“Fake it until you become it,” he said.
He was quoting a popular Ted Talk by Amy Cuddy. I knew the one. I’d always assumed Amy was talking about moving up in business, getting promoted within a company, and climbing the corporate ladder till you reach the top. What hadn’t truly occurred to me until the night I was at Duquesne University’s Presidential Inauguration and met Ron, a professor at CMU, was that this mantra could be applied to any aspect of life.
Here I was, trying to refute it – what if I didn’t want to become the CEO? What if I knew that climbing the ladder wasn’t the path for me? I didn’t have to fake it till I made it then, right?
Attending the Duquesne President’s Inauguration scared me. I knew it would mean networking, there would be drinks and business talk, and I would be among older, more experienced professionals who knew each other and knew what they wanted.
As an introvert, I don’t particularly like networking events. I don’t like making small talk and feeling like I am kissing ass until the moment when I should swoop in and make a pitch. I don’t know when that moment is, usually. I don’t like feeling like everyone is at a networking event to get something from someone. Most of the time, I don’t know what I should want from people, besides a nice conversation and eventual friendship. I always feel like I end up talking to the wrong person (albeit a very interesting and engaging person), and I never know the precise moment when I should ask for or give a business card.
So while I was excited to attend the Inauguration, generally speaking, I was nervous to be in the company of much more esteemed professionals and academics than I am, or may ever be.
That being said, I still believe myself to be a confident, self-assured person in most aspects of my life. I felt confident that I could go to this thing, smile and be myself. If I met some people, cool. If I made a fool of myself, I could leave early. I tried not to put too much pressure on myself to meet every single person there.
When I was getting ready for the procession and putting my robes on, I saw an old friend, across the room. Someone I literally hadn’t seen in over three years. And I felt this wave of relief. Suddenly, I didn’t feel like I was alone. I didn’t feel quite as much like an outsider. I felt like as long as I had one person, I would be okay. She agreed to meet up with me after the ceremony and I knew I had that person. She had my back.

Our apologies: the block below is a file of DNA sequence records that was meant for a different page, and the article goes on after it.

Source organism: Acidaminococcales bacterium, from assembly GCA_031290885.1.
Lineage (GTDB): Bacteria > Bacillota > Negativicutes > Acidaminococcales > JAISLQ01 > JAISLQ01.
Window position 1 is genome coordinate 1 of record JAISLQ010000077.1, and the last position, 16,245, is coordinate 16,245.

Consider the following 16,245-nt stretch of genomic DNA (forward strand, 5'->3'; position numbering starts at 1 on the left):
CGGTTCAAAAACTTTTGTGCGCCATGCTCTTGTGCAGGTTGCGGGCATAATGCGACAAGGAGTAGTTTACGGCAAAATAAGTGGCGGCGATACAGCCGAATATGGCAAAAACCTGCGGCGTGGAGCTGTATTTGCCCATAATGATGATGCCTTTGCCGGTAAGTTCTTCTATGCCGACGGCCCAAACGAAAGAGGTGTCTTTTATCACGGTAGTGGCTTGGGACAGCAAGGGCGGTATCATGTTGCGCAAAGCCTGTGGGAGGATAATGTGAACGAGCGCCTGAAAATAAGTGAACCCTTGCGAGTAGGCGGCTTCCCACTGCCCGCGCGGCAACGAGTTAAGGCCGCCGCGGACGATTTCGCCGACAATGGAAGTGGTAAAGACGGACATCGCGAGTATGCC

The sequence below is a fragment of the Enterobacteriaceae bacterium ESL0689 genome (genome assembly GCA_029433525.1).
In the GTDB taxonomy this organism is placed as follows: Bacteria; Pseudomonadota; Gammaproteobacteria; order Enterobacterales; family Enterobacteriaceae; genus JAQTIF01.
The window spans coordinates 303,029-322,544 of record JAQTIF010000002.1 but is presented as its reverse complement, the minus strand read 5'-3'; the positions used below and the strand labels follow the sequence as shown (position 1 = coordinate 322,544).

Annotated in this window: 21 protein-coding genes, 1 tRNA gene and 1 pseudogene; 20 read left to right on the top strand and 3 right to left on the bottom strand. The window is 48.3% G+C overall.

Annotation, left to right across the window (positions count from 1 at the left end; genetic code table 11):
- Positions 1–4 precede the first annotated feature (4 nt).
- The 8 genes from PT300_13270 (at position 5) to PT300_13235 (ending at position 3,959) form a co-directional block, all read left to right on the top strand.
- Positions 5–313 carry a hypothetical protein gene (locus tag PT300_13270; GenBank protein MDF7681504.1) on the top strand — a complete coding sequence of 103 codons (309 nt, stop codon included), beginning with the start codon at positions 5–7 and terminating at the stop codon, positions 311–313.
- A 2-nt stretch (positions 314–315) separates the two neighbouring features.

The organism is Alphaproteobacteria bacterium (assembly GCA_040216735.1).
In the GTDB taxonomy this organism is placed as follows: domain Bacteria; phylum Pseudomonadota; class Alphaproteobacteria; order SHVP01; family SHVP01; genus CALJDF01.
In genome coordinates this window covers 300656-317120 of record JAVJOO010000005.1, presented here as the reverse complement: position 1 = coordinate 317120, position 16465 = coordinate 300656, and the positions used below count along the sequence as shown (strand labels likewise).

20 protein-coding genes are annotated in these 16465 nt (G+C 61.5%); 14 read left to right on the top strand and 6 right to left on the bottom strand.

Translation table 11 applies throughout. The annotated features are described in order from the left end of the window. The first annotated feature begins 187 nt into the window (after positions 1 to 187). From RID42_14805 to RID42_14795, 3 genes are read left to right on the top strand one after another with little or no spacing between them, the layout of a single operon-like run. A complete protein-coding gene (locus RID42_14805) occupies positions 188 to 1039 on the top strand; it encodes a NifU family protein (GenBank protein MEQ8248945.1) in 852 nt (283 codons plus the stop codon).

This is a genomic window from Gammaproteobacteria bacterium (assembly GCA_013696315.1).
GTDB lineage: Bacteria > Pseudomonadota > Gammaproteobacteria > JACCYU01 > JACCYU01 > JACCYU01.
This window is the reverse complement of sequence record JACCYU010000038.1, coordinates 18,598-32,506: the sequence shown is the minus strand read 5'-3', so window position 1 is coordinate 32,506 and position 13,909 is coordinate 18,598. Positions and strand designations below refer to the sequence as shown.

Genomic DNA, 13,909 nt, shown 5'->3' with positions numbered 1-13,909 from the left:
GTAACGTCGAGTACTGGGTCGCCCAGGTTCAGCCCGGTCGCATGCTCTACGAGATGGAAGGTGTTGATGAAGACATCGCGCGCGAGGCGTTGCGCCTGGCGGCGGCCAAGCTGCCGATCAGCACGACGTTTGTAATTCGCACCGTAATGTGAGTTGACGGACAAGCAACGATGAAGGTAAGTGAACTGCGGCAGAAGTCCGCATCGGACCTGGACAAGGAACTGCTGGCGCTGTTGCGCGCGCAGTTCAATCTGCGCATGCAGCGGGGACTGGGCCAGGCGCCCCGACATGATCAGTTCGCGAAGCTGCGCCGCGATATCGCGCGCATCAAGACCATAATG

Unfortunately she didn’t have the invitation to the Gala, so I really did have to face this networking event all alone. But with that little boost of confidence, I entered the ballroom. It was every bit as terrifying as I’d imagined. The room was filled with people who knew each other or acted like they knew each other. They had connections and they had experience. And I was just hungry.
I grabbed a small plate of food and a glass of wine. I realized that my hands were now full and that I’d actually have to sit down somewhere, but there were no empty tables. I put on a brave face and asked a couple if I could sit with them. (I’m pretty sure there’s another Ted Talk about taking a seat at the table – Sheryl Sandberg’s I think.)
It turned out they were extremely nice (why did I think they wouldn’t be?), we had a bit in common (and a lot more not in common), and I didn’t make a complete idiot of myself. Also, a nun (who had both an mba and a law degree) asked to sit with us and we said of course. She was also very nice, and she said we were three of the nicest people she had ever met. (Let’s just all be nice all the time!)
I’m not sure how the conversation turned, but suddenly Ron was quoting Amy Cuddy and talking about the transformation he sees in students in just a year, as they practice business presentations and public speaking.
I felt like it was fate that I sat at their table. Those were the words that I needed to hear. I needed to feel not so alone (thank you, Kelly!) and I needed to hear that it takes time and practice to do anything – presentations, business meetings, networking events. I may not be very good at small talk and networking right now, but I can fake it. I can keep going out, I can keep meeting new people, I can keep asking to sit down at a table. And someday, maybe I’ll be able to say that networking isn’t so bad.
Those were the only people I talked to at the Gala. I met back up with Kelly after I scarfed down a few desserts, and I called my night a smashing success.
I am invigorated. I am motivated to try another networking event and meet more people. I am convinced that at the very least, I have what it takes to keep faking it until the day I can look back and realize that I actually have become it.